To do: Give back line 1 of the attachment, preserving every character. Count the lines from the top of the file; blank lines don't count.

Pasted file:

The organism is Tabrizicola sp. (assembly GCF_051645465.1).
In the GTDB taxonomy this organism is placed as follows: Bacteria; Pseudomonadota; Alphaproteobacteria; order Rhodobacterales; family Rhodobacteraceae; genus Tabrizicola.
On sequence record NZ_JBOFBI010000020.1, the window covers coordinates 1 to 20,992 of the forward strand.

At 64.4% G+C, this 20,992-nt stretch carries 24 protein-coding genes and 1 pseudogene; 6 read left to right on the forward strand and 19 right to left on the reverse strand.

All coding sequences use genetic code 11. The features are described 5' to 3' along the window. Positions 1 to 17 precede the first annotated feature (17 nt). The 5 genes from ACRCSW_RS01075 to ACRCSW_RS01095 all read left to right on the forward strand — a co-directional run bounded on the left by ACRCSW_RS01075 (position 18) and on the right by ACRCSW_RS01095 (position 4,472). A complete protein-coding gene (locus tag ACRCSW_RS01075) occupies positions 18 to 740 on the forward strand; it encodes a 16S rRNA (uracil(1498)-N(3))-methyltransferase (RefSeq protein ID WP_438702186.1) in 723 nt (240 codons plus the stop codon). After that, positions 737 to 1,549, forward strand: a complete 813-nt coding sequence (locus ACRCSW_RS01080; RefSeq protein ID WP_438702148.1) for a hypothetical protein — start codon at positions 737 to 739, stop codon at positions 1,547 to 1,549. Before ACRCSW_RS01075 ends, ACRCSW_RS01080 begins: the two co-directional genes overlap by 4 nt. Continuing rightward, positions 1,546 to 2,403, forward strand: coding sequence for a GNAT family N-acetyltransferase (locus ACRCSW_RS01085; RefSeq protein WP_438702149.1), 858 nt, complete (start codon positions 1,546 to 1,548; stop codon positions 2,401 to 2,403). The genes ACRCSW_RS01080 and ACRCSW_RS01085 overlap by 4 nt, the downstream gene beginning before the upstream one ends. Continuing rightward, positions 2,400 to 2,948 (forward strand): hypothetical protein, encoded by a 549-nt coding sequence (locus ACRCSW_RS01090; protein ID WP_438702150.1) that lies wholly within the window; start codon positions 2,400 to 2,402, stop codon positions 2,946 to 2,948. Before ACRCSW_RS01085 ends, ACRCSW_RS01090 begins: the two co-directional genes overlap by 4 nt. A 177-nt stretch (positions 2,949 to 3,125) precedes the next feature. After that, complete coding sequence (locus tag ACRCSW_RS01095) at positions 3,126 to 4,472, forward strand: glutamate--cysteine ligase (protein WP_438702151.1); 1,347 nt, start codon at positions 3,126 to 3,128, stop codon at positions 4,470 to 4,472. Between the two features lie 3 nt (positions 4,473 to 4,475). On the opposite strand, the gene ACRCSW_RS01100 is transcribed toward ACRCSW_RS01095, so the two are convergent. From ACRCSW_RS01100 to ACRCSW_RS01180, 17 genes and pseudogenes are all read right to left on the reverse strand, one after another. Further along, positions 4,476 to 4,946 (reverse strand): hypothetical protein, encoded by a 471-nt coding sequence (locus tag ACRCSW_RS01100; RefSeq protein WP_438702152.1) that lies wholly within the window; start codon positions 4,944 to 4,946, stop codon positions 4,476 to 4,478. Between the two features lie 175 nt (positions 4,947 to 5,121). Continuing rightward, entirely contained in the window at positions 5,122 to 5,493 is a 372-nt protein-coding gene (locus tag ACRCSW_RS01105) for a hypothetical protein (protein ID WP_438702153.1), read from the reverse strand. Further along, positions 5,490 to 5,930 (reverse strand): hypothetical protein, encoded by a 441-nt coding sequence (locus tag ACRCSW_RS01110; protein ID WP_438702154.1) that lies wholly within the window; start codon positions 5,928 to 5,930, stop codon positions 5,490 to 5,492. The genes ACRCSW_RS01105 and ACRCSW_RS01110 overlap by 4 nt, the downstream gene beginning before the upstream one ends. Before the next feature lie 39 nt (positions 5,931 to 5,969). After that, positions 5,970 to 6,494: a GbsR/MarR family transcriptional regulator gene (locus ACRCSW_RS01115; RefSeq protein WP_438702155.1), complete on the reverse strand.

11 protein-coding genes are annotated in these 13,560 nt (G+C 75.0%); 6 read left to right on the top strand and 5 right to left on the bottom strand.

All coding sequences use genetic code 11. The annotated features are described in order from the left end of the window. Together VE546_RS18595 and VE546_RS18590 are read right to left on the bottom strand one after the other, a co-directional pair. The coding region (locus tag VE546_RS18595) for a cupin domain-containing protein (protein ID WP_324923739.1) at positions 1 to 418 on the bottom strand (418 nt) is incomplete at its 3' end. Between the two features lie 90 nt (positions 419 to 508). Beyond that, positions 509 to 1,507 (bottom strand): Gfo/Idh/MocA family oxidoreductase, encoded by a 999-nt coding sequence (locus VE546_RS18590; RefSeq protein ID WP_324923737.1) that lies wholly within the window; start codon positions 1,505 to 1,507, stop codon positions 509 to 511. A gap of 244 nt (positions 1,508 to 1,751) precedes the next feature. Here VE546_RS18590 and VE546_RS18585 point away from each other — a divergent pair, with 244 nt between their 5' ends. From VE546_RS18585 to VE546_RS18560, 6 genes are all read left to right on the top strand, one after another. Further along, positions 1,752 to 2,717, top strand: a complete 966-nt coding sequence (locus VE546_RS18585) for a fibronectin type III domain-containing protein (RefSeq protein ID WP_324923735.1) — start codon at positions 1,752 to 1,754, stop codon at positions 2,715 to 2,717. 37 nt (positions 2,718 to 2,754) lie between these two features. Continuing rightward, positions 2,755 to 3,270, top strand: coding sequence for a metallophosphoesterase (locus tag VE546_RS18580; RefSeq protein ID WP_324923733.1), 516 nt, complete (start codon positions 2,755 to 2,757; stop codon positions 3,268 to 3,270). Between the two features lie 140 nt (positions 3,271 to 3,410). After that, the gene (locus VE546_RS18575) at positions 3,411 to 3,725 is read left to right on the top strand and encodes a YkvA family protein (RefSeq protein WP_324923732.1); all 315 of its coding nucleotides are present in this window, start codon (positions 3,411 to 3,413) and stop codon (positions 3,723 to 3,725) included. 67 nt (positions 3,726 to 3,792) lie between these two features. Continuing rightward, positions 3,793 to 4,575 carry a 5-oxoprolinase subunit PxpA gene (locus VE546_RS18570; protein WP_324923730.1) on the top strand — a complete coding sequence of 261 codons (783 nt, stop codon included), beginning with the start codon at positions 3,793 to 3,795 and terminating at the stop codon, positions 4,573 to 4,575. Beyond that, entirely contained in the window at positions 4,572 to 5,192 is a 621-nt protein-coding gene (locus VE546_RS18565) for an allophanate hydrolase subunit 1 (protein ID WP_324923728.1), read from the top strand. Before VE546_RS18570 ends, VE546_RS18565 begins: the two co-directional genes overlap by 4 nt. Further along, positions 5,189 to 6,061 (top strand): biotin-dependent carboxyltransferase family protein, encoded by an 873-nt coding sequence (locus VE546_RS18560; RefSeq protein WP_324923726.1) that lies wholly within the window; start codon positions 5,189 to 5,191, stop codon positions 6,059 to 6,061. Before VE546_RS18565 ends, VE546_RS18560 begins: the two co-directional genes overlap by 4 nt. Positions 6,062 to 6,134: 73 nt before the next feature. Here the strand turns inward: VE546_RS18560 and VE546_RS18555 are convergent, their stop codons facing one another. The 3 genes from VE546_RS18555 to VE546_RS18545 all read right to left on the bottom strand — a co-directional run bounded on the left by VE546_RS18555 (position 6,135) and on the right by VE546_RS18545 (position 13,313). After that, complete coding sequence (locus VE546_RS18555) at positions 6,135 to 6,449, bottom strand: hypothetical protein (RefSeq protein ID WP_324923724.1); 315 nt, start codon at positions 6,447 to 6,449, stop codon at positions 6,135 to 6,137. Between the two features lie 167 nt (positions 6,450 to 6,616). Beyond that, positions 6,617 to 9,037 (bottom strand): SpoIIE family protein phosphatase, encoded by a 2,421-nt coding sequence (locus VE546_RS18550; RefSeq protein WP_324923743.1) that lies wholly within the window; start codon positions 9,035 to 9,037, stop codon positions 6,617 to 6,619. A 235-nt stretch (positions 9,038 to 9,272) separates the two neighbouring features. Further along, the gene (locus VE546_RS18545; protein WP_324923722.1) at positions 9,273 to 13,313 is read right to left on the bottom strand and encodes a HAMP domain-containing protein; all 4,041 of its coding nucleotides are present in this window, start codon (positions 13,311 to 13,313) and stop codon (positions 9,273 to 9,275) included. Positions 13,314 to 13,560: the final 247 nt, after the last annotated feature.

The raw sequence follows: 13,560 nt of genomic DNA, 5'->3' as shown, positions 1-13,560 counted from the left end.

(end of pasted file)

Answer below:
The organism is Tabrizicola sp. (assembly GCF_051645465.1).